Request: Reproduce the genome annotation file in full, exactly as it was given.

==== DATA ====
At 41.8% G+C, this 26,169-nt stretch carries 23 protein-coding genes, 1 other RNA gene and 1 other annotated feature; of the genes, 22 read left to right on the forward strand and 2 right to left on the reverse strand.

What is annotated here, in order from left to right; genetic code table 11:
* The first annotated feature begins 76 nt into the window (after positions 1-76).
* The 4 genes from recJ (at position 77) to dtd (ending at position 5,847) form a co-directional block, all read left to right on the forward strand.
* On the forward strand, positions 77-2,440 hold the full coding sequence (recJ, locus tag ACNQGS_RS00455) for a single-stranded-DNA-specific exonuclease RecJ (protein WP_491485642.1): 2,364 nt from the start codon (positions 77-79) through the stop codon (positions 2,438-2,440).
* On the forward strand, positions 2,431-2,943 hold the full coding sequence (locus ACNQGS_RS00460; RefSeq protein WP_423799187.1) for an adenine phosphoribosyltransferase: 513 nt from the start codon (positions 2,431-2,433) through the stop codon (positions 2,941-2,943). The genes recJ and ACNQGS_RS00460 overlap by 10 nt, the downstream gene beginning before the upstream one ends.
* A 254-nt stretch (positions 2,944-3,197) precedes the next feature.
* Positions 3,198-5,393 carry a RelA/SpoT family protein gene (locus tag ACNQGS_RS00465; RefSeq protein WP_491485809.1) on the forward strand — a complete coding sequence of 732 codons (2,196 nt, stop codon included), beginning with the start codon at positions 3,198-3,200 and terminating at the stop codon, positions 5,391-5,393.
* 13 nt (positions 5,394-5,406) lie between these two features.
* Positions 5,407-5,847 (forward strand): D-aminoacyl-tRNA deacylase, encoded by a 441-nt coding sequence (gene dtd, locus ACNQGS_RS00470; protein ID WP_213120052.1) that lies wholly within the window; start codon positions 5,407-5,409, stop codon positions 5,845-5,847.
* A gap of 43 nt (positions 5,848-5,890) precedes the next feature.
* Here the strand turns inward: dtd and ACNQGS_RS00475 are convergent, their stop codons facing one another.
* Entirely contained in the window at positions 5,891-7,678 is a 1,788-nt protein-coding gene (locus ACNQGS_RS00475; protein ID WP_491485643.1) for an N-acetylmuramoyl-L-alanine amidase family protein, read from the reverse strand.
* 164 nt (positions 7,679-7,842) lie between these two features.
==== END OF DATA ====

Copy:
At 41.8% G+C, this 26,169-nt stretch carries 23 protein-coding genes, 1 other RNA gene and 1 other annotated feature; of the genes, 22 read left to right on the forward strand and 2 right to left on the reverse strand.

What is annotated here, in order from left to right; genetic code table 11:
* The first annotated feature begins 76 nt into the window (after positions 1-76).
* The 4 genes from recJ (at position 77) to dtd (ending at position 5,847) form a co-directional block, all read left to right on the forward strand.
* On the forward strand, positions 77-2,440 hold the full coding sequence (recJ, locus tag ACNQGS_RS00455) for a single-stranded-DNA-specific exonuclease RecJ (protein WP_491485642.1): 2,364 nt from the start codon (positions 77-79) through the stop codon (positions 2,438-2,440).
* On the forward strand, positions 2,431-2,943 hold the full coding sequence (locus ACNQGS_RS00460; RefSeq protein WP_423799187.1) for an adenine phosphoribosyltransferase: 513 nt from the start codon (positions 2,431-2,433) through the stop codon (positions 2,941-2,943). The genes recJ and ACNQGS_RS00460 overlap by 10 nt, the downstream gene beginning before the upstream one ends.
* A 254-nt stretch (positions 2,944-3,197) precedes the next feature.
* Positions 3,198-5,393 carry a RelA/SpoT family protein gene (locus tag ACNQGS_RS00465; RefSeq protein WP_491485809.1) on the forward strand — a complete coding sequence of 732 codons (2,196 nt, stop codon included), beginning with the start codon at positions 3,198-3,200 and terminating at the stop codon, positions 5,391-5,393.
* 13 nt (positions 5,394-5,406) lie between these two features.
* Positions 5,407-5,847 (forward strand): D-aminoacyl-tRNA deacylase, encoded by a 441-nt coding sequence (gene dtd, locus ACNQGS_RS00470; protein ID WP_213120052.1) that lies wholly within the window; start codon positions 5,407-5,409, stop codon positions 5,845-5,847.
* A gap of 43 nt (positions 5,848-5,890) precedes the next feature.
* Here the strand turns inward: dtd and ACNQGS_RS00475 are convergent, their stop codons facing one another.
* Entirely contained in the window at positions 5,891-7,678 is a 1,788-nt protein-coding gene (locus ACNQGS_RS00475; protein ID WP_491485643.1) for an N-acetylmuramoyl-L-alanine amidase family protein, read from the reverse strand.
* 164 nt (positions 7,679-7,842) lie between these two features.